I fail to see how in good conscience, you could represent some lowlife whose guilt you had direct knowledge of (i.e., a confessed killer who has second thoughts about facing the consequences of their actions).

    @doctor_cos: “You will have a difficult time defending lawyers in general as human beings let alone misunderstood victims of misguided public opinion.”

    “Calling lawyers non human?”
    Only a lawyer would argue that the statement ‘defending lawyers in general as human beings’ is calling them non human. It is an implication, not a definition. (It depends on your interpretation of the word ‘is’ :)

    “Ghandi was a lawyer, Lincoln was a lawyer…etc.”
    So were Paul Fitzgerald and Irving Kanarek (who represented Manson) and the guys who defended the Enron criminals. Much like any profession, you have the good and bad.

    “But I also wouldn’t make blanket assertions about an entire profession.”
    Why not? Insurance companies do. About doctors.

    Good and salient points on both sides. Please do not take offense, as I intended none and have enjoyed the discussion. Of course, you being an attorney, I expect this is billable :)

  82. qrius says:

    I’m in CA and with sprint. does this mean I can jump ship without a charge? What’s the actual process to do this? I don’t imagine that sprint stores will actually be allowing this when I walk in.

  83. chaosphoenix says:

    To everybody complaining about how because of this, phone prices will be jacked up to compensate for this lack of income: wouldn’t this cause phone manufacturers to start pricing phones at a more affordable rate? Right now, they can price them however the heck they want because most consumers don’t ever pay that price. All they see is “Retail Price: $999 Price With Contract: $50″

    I was recently talking with a friend, and she told me she got her GSM phone, new, without a contract, for $75 including tax and shipping from an overseas company. That was a pretty decent phone (an LG model, looks sorta like the chocolate, not slider though) for only $75. Last time I checked, if you wanted to join AT&T or any carrier and get their CHEAPEST CRAPPIEST phone, without a contract it would cost you somewhere in the neighborhood of $100-200 (free with a 2 year contract of course).

    What I see from this ruling is that, if companies don’t charge ETFs, yes the prices of phones will jump, but those inflated prices are sure to come down.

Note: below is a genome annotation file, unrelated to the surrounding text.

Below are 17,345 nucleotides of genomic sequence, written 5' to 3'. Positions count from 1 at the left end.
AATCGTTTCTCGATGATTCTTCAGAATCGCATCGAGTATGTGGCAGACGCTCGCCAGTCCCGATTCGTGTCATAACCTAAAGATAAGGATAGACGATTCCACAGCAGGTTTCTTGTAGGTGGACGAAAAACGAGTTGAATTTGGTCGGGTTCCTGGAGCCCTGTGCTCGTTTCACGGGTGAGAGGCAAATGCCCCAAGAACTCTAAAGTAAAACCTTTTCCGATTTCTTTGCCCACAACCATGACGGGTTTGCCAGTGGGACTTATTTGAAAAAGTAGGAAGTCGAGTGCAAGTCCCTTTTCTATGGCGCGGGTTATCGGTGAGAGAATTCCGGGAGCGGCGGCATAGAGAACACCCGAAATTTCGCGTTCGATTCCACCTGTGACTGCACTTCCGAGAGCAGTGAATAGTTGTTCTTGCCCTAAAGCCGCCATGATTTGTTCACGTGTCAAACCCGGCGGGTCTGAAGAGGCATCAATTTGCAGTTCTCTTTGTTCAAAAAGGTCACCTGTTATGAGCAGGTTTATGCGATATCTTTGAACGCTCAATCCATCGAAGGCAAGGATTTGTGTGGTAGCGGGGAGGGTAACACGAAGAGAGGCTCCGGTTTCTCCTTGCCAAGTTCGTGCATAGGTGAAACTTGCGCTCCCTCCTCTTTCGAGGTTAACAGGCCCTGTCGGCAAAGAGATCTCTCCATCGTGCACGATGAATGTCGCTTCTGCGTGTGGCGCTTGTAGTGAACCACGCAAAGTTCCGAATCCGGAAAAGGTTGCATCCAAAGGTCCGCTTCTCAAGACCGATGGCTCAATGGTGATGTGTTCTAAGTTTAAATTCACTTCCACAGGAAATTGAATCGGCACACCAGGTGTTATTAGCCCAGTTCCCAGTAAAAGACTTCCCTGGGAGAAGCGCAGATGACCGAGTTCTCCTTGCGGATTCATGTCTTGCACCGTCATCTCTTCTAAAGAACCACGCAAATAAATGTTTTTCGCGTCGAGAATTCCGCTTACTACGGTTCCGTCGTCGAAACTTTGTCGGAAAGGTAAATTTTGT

84. BrandiLaevinus says:

    It enthralls me to hear this. When we were originally with Sprint, we had so
    many problems with them that we were literally calling in every month to fix
    surcharges (charged for SMS messages when we had blocked the service,
    “upgraded” to more minutes without anyone on the account ever speaking to a
    rep, charged for data — mobile browser, I assume — when that also was
    blocked, and various other things, though those three happened repeatedly).
    So eventually we said “screw it, we’re switching to [redacted]” and called
    to cancel. We’d had their service for nearly three years by this point, so
    we were well beyond the range of cancellation fees… or so we thought.
    Apparently, in their book all those fixes we made to their errors counted as
    “plan changes”, thereby extending our contract to two years from the time of
    any individual change (of course, they never notified us of that as they are
    supposed to). After about another month of trying to fix this, bashing heads
    with CSRs and generally getting nowhere, we ended up cancelling. Of course,
    they slapped us with a $1000 charge, which we did not pay. After about a
    year of hourly employees being tasked with attempts to collect this fee, we
    finally got a call from a CSR with actual ability to look at the history.
    Thankfully my father was in the habit of documenting EVERYthing, so we were
    able to show where Sprint was at-fault and the charges (and associated late
    fees) were removed and we haven’t heard from them since… well, except
    their offer of a free year’s worth of service for our trouble. We looked at
    the fine print on that. It would have roped us into another contract. This
    one was six years. We politely told them to “f— off”.

  85. Nekhebet says:

    So what do we do when they’ve sold our “debt” to a collection agency?
    Sprint kept changing my contract without my consent a couple of years back, and reupping my time with them in doing so. So I left. Then they said I owed them money, which I refused to pay.
    Fast forward a year or two, and a collections agency is demanding the ETF plus interest.
    Will this ruling help me? Because that is eating up my credit report, which didn’t need the ding for something so stupid =(